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Birmingham’s Hoar Construction Builds $76M UAB Science, Engineering Complex : CEG


Interruptions to campus life will be minimal. The work is contained to the site, with no street closures expected.

Construction crews in Birmingham are building what’s being described as a significant investment in future world-changing research.

The $76 million UAB Science and Engineering Complex will replace the aging Education Building located on 14th Street South between University Boulevard and 10th Avenue South.

“The Science and Engineering Complex will provide the college with opportunities to expand our research in the areas of health and emerging technologies within an inclusive community,” said Dean of the College of Arts and Sciences, Kecia M. Thomas. “In pursuing this work, our community of scholars will continue to invite students from across the country to UAB to participate in our National Science Foundation-funded REU programs, with the hopes of recruiting those students back to UAB for our graduate programs. Also, we believe this research will benefit the economic development landscape of the City of Birmingham and the State of Alabama.”

Thomas explained that the complex and its classrooms and labs will promote collaboration among all who spend time within the building.

“This facility is designed to not simply be a place where students pass through on their way to another class, but where they will feel welcomed to study and meet with their peers and faculty, and where they will feel a sense of belonging. As a college, we aim to elevate collaboration across disciplines, because we know that through collaboration, we can create a thriving interdisciplinary community where innovative research emerges, and students can see themselves as scientists, innovators, problem-solvers and leaders.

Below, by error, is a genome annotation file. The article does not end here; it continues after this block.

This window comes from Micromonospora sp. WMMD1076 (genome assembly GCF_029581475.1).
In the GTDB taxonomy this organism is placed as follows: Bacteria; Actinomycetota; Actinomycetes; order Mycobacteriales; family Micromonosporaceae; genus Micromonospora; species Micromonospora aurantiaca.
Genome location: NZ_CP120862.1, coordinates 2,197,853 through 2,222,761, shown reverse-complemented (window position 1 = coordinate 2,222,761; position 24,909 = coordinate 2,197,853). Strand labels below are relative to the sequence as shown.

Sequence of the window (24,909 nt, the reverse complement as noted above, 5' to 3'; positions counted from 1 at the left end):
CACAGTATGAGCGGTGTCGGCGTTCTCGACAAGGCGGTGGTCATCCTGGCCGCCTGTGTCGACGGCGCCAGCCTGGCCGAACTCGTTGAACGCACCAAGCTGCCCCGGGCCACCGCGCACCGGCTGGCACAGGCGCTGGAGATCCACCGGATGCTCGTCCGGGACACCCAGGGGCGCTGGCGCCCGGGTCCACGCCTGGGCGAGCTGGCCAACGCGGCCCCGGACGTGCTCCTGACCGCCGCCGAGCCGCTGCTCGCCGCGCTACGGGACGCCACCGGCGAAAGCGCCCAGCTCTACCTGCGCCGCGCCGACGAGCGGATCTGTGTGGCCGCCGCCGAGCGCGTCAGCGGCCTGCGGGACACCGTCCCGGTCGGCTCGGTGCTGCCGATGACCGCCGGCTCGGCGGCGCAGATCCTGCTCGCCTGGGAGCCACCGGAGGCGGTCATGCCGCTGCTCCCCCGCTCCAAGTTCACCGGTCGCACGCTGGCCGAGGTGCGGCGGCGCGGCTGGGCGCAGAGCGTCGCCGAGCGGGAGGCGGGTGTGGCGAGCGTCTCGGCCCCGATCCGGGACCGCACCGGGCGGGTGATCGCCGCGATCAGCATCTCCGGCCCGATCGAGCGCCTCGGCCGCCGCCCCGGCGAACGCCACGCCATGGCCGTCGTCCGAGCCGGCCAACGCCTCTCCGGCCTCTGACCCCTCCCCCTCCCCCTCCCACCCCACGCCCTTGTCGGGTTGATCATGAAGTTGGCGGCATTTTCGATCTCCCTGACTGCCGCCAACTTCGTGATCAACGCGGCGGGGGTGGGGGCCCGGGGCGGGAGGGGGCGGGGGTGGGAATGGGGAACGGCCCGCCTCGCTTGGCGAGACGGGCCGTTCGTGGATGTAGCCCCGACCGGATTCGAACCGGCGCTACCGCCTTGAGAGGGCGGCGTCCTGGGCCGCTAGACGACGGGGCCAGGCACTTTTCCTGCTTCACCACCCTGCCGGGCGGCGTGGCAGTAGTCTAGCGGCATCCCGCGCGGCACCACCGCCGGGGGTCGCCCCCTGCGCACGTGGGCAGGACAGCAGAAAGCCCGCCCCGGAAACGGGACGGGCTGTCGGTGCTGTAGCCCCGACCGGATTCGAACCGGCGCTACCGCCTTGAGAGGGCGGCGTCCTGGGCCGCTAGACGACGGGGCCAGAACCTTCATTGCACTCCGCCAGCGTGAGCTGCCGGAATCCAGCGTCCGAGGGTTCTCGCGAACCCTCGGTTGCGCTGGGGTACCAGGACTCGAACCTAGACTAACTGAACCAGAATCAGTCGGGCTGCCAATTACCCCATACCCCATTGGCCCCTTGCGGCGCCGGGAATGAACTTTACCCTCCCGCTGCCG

“Placing our leading scientists in the same facility will ensure more opportunities for interdisciplinary research that will bolster economic development here in Alabama and across the globe.”

The new construction will provide numerous enhancements to support and grow the STEM instruction and research capabilities at UAB, as well as establish unique environments that will allow the science and engineering disciplines to work and interact in ways that are currently difficult to achieve due to outdated, overburdened or physically remote facilities.

According to Susan Thompson, the director of UAB facilities planning, design and construction, “The overall vision for the complex was to provide a state-of-the-art teaching and research facility for the sciences and engineering where faculty and students have the opportunity to collaborate across disciplines.”

Birmingham-based Hoar Construction, which has performed extensive work at UAB, serves as the general contractor. Construction currently under way on the 138,842-sq.-ft. facility represents the first of three phases. Phase II will house the School of Engineering. Phase III will house the Chemistry Department and balance of Physics, completing the Sciences and Engineering Complex.

Work began in February 2021, with a scheduled completion date of May 2023. UAB Project Manager Jason O’Dell said the biggest challenge for crews has involved obtaining materials, due to the ongoing supply chain issues affecting the entire country. In addition, labor shortages and material pricing volatility also have posed problems.